Reciprocating motion

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Double-acting stationary steam engine demonstrating conversion of reciprocating motion to rotary motion. The piston is on the left, the crank is mounted on the flywheel axle on the right
Machine demonstrating conversion of rotary motion to reciprocating motion using gears. The bottom pair of gears drives the mechanism

Reciprocating motion, also called reciprocation, is a repetitive up-and-down or back-and-forth linear motion. It is found in a wide range of mechanisms, including reciprocating engines and pumps. The two opposite motions that comprise a single reciprocation cycle are called strokes.[citation needed]

A crank can be used to convert into reciprocating motion, or conversely turn reciprocating motion into circular motion.[citation needed]

For example, inside an internal combustion engine (a type of reciprocating engine), the expansion of burning fuel in the cylinders periodically pushes the piston down, which, through the connecting rod, turns the crankshaft. The continuing rotation of the crankshaft drives the piston back up, ready for the next cycle. The piston moves in a reciprocating motion, which is converted into circular motion of the crankshaft, which ultimately propels the vehicle or does other useful work.[citation needed]

The reciprocating motion of a pump piston is close to, but different from, sinusoidal simple harmonic motion. Assuming the wheel is driven at a perfect constant rotational velocity, the point on the crankshaft which connects to the connecting rod rotates smoothly at a constant velocity in a circle. Thus, the displacement of that point, is indeed exactly sinusoidal by definition. However, during the cycle, the angle of the connecting rod changes continuously. So, the horizontal displacement of the "far" end of the connecting rod (i.e., connected to the piston) differs slightly from sinusoidal. Circumstances where the wheel is not spinning with perfect constant rotational velocity, such as a steam locomotive starting up from a stop, are very much not sinusoidal.[citation needed] So basically a up and down a repetitive up-and-down or back-and-forth linear motion.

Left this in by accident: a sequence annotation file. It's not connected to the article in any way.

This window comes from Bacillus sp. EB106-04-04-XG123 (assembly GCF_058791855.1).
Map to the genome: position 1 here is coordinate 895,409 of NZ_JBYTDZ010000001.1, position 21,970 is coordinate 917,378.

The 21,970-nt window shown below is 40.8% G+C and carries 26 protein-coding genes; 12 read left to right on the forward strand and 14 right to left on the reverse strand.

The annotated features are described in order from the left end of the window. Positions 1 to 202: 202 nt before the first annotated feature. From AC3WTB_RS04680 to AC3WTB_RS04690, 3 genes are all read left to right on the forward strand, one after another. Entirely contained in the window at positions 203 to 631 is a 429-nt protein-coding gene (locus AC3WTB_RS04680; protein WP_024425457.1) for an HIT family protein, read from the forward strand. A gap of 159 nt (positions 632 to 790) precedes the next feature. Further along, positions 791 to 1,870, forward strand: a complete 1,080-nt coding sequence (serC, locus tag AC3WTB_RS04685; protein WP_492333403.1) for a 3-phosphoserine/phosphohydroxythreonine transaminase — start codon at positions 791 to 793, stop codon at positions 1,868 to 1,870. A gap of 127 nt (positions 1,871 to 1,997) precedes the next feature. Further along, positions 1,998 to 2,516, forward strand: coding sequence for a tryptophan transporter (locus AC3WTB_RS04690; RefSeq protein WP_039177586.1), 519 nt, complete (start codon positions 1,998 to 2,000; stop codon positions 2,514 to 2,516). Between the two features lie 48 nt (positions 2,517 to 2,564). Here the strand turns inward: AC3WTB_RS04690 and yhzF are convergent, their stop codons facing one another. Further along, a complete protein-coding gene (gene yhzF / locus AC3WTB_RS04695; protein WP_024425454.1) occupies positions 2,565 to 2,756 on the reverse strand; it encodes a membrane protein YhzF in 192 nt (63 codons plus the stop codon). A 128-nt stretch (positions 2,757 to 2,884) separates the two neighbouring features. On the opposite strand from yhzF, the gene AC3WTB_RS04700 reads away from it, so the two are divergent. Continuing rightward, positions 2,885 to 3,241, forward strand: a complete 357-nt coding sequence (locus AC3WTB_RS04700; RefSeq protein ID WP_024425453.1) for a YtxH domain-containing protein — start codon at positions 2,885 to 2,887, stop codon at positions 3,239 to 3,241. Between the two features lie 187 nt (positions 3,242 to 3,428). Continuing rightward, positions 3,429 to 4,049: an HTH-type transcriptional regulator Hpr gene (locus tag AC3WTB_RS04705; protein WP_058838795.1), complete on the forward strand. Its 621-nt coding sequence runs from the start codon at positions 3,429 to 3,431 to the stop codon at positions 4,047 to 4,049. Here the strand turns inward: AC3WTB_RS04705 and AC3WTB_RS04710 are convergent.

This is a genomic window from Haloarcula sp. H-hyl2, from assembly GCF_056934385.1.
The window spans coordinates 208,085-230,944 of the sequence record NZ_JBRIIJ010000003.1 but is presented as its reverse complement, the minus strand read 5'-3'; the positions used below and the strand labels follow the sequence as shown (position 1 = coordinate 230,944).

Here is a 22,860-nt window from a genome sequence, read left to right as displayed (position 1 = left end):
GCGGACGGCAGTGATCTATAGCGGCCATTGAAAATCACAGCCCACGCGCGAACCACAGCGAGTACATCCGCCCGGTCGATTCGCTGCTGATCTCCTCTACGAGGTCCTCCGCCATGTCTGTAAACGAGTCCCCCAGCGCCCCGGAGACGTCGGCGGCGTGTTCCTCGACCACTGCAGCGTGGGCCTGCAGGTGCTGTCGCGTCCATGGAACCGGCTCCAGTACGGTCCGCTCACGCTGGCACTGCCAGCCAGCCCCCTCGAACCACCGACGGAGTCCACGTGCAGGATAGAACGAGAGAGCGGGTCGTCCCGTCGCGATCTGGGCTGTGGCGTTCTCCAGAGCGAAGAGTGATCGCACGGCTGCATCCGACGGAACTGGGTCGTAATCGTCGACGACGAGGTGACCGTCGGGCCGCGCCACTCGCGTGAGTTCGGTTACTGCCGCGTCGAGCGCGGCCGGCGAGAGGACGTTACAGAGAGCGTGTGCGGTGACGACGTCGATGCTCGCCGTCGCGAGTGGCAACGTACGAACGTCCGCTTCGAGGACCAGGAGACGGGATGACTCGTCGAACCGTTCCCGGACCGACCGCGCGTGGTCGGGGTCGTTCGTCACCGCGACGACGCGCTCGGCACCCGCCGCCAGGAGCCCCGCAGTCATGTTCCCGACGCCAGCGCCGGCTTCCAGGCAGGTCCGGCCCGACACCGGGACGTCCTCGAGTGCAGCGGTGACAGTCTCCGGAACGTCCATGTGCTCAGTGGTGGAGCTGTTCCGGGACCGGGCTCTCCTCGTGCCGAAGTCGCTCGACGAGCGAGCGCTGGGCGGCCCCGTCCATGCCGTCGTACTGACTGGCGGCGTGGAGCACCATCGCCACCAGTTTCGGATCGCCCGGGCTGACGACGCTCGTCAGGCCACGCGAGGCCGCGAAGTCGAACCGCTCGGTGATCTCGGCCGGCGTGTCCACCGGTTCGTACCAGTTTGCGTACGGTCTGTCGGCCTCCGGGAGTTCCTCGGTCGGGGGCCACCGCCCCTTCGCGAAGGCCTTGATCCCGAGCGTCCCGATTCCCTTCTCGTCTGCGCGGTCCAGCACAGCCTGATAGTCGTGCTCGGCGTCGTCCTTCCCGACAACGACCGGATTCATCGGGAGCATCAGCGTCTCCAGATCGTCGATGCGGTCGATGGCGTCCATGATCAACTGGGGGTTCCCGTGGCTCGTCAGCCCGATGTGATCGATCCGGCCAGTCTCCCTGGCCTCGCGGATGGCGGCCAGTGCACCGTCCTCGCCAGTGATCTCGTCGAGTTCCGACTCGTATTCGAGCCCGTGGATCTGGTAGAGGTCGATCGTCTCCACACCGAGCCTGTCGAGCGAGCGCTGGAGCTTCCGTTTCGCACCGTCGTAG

See also[edit]

  • Oscillation – Repetitive variation of some measure about a central value
  • Stroboscope – Instrument used to make a cyclically moving object appear to be slow-moving, or stationary
  • Reciprocating saw – Type of machine powered saw
  • Reciprocating engine – Engine utilising one or more reciprocating pistons
  • Rotary reciprocating saw – Type of mechanical saw
  • Agitation – Device or mechanism which shakes or stirs something
  • Scotch yoke – Mechanism to convert between rotational and reciprocating motion
  • Crank – Simple machine transferring motion to or from a rotating shaft at a distance from the centreline
  • Crankshaft – Mechanism for converting reciprocating motion to rotation
  • Swashplate – Mechanism to convert between reciprocating and rotary motion
  • Trip hammer – Type of blacksmithing tool
  • Slider-crank linkage – Mechanism for conveting rotary motion into linear motion
  • Straight line mechanism – Mechanisms generating real or approximate straight line motion
  • Reciprocating compressor – Device used to pump gases at high pressure
  • Sun and planet gear – Type of gear used in early beam engines